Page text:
The Champions League has brought familiar comfort in a season of maddening inconsistency for Jürgen Klopp. Liverpool secured their place in the knockout stage with a game to spare, their troubled away form and injury problems forgotten as Ajax were ultimately eased aside in Amsterdam.
Mohamed Salah opened the scoring shortly before the interval to move a step closer to becoming Liverpool’s all-time leading goalscorer in European football. Liverpool had been second best until that point but with one delicate flick Salah changed the complexion of the entire night. Ajax, after a determined start that should have delivered a two-goal lead, wilted on the spot. Two second‑half goals in quick succession from Darwin Núñez – his fourth in his past four starts – and Harvey Elliott consolidated second place in Group A behind the rampant leaders Napoli.
The roles will be reversed should Liverpool beat the Italian club by a four‑goal margin at Anfield next week. The opportunity may feel like a luxury to Klopp after the way this Champions League campaign opened in Naples. The response to that 4-1 reverse has been an emphatic demonstration of Liverpool’s European experience and pedigree.
There were shades of Napoli to Liverpool’s start at a raucous Johan Cruyff Arena where their defence was prised apart and their woodwork was struck from Ajax’s first attack. In Naples Victor Osimhen had struck the base of a Liverpool post after 42 seconds. This time it was Steven Berghuis who hit the frame of the goal with only 128 seconds gone to intensify an impressive atmosphere. He should have accomplished far more.
Davy Klaassen and Daley Blind combined near the corner flag with the former Manchester United defender’s pass deflecting to Brian Brobbey inside the Liverpool area. The Ajax centre-forward held off Virgil van Dijk and laid the ball off to Berghuis, who stepped around Andy Robertson on his 50th Champions League appearance for Klopp’s team. The goal was at the mercy of the midfielder but, with Alisson to beat from close range, his low shot cannoned off a post to safety.
Unlike in Naples, Liverpool learned from the reprieve, although it took a while. Alisson made his 200th appearance for the club and overcame sustained early pressure to preserve a 90th clean sheet in the Liverpool goal. The Brazil international intervened to prevent Jorge Sánchez’s cross reaching the unmarked Dusan Tadic at the back post.
Berghuis curled just wide after Trent Alexander-Arnold had given the ball away cheaply, Sánchez shot straight at Alisson from 25 yards and Tadic had a glorious chance when Brobbey broke down the right and centred for his captain standing unmarked inside the area. Alexander-Arnold recovered just in time to block Tadic’s powerful drive.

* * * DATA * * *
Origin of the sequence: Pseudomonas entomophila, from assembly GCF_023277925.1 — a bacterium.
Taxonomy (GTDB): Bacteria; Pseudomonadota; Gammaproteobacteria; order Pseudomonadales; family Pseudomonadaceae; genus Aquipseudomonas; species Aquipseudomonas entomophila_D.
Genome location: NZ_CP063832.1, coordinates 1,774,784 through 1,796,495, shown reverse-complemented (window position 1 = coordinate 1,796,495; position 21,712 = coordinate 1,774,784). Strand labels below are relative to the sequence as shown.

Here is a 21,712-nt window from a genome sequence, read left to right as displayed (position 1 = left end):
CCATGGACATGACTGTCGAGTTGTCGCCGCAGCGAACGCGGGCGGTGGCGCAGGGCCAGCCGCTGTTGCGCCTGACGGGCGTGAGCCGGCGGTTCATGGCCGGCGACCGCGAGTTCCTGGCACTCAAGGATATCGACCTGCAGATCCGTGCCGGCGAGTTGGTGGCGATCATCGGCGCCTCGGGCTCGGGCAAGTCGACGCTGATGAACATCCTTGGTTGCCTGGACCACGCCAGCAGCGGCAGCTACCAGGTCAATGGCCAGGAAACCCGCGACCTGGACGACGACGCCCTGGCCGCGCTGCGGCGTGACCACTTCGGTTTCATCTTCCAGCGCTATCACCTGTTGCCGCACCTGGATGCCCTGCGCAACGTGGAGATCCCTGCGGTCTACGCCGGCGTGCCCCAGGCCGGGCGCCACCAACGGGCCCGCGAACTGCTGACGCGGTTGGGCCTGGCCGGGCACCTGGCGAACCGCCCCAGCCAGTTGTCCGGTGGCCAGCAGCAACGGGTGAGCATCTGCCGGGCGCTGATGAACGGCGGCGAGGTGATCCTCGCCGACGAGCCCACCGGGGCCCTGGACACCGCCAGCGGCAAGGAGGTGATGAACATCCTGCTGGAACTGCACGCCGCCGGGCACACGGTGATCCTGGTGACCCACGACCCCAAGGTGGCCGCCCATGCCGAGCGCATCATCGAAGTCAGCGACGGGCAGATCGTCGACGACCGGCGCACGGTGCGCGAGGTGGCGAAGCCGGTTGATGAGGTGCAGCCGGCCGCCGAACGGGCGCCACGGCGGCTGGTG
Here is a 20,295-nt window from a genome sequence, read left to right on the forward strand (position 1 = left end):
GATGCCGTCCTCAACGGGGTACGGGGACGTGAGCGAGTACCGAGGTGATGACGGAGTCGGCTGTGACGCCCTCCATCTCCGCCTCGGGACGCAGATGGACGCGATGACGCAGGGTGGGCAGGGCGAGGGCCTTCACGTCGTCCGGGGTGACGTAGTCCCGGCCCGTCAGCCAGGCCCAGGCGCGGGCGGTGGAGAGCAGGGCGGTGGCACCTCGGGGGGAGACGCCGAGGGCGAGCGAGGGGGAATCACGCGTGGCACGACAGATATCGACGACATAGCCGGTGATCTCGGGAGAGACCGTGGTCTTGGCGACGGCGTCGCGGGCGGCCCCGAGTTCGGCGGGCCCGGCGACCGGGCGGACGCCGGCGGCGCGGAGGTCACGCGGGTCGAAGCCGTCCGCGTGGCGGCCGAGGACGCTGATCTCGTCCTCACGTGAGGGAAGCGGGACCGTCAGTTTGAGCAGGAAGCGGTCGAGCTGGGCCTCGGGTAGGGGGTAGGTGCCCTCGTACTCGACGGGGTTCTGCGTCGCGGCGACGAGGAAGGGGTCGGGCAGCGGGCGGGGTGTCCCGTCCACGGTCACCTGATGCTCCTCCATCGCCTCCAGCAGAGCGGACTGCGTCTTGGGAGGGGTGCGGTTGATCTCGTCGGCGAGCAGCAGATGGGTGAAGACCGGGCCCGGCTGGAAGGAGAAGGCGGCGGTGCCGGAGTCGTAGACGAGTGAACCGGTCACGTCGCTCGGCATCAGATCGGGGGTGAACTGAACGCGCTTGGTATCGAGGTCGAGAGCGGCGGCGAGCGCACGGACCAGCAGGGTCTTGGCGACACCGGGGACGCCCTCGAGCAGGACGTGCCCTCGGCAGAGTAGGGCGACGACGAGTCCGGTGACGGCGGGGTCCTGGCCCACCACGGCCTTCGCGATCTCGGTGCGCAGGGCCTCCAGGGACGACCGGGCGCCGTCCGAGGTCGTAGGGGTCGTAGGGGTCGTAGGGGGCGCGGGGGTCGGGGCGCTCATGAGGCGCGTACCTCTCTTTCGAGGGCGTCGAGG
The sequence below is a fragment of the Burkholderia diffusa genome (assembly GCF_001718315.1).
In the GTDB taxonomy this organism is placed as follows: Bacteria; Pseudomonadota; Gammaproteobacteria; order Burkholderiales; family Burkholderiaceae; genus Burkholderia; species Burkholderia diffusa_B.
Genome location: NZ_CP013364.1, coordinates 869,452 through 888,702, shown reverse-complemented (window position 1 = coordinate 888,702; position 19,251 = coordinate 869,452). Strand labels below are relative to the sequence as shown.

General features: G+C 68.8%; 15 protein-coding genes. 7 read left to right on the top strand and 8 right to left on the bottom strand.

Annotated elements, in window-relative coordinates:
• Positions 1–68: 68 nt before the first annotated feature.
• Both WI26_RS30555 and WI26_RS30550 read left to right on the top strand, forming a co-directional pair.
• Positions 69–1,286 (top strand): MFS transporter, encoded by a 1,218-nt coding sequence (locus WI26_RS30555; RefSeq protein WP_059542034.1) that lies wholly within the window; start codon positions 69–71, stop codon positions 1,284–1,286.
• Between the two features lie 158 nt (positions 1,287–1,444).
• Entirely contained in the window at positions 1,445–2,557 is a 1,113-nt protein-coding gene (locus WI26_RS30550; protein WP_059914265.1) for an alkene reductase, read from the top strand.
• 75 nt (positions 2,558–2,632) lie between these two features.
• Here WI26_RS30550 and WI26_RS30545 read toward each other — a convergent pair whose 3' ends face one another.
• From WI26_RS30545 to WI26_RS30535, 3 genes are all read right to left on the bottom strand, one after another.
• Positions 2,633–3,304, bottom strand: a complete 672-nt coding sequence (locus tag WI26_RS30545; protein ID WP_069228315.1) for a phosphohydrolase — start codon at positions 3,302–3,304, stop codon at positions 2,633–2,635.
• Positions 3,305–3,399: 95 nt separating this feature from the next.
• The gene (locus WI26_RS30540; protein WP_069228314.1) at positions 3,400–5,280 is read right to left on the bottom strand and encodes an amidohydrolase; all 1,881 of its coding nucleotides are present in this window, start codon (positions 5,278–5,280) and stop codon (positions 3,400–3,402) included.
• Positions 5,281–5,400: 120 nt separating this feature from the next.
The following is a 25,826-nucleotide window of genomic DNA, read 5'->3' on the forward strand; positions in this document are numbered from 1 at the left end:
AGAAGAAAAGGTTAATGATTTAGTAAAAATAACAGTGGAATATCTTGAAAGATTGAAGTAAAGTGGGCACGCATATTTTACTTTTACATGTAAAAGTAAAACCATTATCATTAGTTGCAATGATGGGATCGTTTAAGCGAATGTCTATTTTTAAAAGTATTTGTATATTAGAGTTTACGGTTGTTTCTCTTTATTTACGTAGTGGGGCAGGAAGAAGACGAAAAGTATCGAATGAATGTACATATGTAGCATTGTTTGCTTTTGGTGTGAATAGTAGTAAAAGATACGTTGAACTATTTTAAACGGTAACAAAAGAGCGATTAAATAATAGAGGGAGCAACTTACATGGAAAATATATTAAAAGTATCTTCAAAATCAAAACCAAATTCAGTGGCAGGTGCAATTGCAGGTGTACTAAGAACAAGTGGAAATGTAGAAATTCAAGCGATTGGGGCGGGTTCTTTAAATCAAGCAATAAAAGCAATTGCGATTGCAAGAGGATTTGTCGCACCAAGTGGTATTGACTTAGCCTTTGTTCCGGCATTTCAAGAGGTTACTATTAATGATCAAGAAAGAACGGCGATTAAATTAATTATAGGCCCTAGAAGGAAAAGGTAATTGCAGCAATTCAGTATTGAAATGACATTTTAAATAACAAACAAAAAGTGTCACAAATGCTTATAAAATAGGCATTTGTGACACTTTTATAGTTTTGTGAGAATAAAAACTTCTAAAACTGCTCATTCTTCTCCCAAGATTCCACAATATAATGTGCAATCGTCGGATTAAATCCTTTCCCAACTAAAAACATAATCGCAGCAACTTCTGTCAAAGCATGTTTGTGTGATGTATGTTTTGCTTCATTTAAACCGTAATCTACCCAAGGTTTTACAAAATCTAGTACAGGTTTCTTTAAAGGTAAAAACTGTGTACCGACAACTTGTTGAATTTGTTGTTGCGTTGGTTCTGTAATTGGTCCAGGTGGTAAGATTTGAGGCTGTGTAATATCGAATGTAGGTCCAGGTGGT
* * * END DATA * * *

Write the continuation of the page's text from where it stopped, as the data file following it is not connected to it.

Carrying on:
“I should have scored,” the winger said. “If I had scored or Steven had scored it would have been a different game. They scored from their first situation. Top teams always punish you if you don’t score.”
Liverpool threatened little initially. Salah’s blocked volley from Robertson’s delivery in the 29th minute was the visitors’ first genuine chance of note. Klopp deployed Núñez and Salah at the top of a 4-4-2 diamond with Roberto Firmino dropping deep to orchestrate attacks, but it was not until the closing moments of the first half that the plan clicked into place. The Uruguay international, who missed Saturday’s defeat at Nottingham Forest with a slight hamstring problem, reverted to theatrics when going to ground holding his face after non-existent contact from Calvin Bassey.
The moment appeared to sum up Liverpool’s frustration in the final third. But then, from almost out of nowhere, they claimed an invaluable lead. It was a goal created superbly by Jordan Henderson and executed brilliantly by Salah. Receiving a Firmino pass out on the left, the Liverpool captain rode a challenge from the Ajax right‑back Sánchez and flicked a beautiful, instant pass with the outside of his right foot into Salah’s darting run through the middle of the home defence. Remko Pasveer came racing off his line and succeeded only in inviting the Egypt international to clip a first-time finish over him and into a gaping goal. It was Salah’s 40th European goal for Liverpool, taking him to within one of the club record established by Steven Gerrard.
Belief immediately drained from Ajax, players and supporters alike. Liverpool should have doubled their lead before half-time when Robertson took Joe Gomez’s pass in his stride, darted away from Steven Bergwijn, and pierced the Ajax defence with a precise pass into Firmino. The Brazilian opted not to shoot and picked out Núñez completely unmarked at the back post instead but, with an open goal to aim for, the striker’s effort struck the post.
Amends were made quickly in the second half when Núñez headed Liverpool into a two-goal lead from a Robertson corner. With Fabinho taking care of Jurriën Timber around a crowded penalty spot, the centre‑forward spun away from Sánchez to send a stooping header beyond Pasveer and into the far corner.
It was only three minutes later Elliott rounded off a flowing move with a fine finish into the roof of the Ajax keeper’s net. Salah turned exquisite provider this time, receiving Alexander-Arnold’s pass in a central position and releasing the young midfielder with a superb ball behind the Ajax defence. Elliott applied the final touch that the pass deserved to beat Pasveer from a tight angle.
The Ajax coach, Alfred Schreuder, heard his substitutions heckled and jeers accompany a home performance that went rapidly downhill following Salah’s opener. Dropping down into the Europa League beckons for the Dutch champions in the spring.
For Liverpool, it is the familiar ground of the Champions League knockout phase that awaits for a sixth successive season.